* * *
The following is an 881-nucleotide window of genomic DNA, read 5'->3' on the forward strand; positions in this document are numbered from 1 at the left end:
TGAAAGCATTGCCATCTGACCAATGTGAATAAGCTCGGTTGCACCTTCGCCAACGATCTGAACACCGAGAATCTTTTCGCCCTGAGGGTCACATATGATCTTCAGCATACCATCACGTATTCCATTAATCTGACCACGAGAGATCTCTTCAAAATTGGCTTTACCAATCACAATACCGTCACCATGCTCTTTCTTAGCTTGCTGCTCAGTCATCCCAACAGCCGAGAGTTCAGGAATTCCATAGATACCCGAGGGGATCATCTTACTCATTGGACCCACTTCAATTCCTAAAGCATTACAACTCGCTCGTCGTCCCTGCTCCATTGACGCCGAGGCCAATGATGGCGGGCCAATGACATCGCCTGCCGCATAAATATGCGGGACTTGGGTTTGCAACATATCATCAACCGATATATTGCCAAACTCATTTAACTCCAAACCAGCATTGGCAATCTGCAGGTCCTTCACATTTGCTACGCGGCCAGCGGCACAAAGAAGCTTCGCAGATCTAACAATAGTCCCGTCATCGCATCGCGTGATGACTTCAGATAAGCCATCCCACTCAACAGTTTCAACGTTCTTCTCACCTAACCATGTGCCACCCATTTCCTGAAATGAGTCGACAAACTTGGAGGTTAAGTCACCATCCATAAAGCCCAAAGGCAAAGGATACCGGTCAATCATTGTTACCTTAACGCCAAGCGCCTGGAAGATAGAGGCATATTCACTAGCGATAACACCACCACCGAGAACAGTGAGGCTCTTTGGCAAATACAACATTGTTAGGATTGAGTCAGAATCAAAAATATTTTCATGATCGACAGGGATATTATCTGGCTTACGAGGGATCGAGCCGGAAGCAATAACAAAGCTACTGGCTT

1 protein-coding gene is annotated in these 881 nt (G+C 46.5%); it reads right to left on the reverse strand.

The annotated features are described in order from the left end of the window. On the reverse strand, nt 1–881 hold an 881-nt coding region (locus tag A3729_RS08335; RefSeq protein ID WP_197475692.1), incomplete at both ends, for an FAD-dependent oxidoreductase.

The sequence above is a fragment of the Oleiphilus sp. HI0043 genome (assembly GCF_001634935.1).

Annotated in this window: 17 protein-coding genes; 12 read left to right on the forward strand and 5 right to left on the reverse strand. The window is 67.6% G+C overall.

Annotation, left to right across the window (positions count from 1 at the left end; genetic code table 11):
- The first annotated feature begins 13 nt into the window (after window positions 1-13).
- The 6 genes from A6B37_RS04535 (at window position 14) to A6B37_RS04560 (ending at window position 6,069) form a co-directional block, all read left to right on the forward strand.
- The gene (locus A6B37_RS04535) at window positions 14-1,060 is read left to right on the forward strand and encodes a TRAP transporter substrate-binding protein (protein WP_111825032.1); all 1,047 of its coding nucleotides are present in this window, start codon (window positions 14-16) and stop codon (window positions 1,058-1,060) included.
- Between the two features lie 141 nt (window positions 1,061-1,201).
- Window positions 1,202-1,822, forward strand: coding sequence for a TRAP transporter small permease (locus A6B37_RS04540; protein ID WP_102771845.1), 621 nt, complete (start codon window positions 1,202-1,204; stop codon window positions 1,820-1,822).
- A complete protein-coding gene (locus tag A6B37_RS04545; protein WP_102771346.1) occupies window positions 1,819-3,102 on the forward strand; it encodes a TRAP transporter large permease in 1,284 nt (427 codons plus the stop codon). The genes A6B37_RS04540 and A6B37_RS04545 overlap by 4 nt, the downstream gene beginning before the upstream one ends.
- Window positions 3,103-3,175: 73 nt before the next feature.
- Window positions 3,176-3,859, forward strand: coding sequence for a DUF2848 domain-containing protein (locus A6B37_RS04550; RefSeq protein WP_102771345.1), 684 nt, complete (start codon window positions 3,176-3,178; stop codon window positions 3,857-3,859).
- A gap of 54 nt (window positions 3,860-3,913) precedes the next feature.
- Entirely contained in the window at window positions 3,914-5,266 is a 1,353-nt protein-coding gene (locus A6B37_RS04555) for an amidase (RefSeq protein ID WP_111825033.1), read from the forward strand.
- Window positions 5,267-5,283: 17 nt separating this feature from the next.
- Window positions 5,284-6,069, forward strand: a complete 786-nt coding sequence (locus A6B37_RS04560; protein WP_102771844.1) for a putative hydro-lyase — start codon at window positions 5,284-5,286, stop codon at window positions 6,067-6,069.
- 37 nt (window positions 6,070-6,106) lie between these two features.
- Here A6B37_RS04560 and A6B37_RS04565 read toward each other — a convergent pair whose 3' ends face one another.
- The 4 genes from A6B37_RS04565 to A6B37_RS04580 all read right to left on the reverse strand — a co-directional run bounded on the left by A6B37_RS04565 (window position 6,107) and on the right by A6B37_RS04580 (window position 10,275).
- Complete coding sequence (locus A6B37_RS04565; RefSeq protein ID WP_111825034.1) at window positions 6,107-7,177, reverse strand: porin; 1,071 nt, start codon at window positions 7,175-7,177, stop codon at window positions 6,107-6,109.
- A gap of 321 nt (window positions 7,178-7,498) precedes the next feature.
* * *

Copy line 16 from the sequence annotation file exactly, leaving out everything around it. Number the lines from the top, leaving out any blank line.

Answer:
- A gap of 54 nt (window positions 3,860-3,913) precedes the next feature.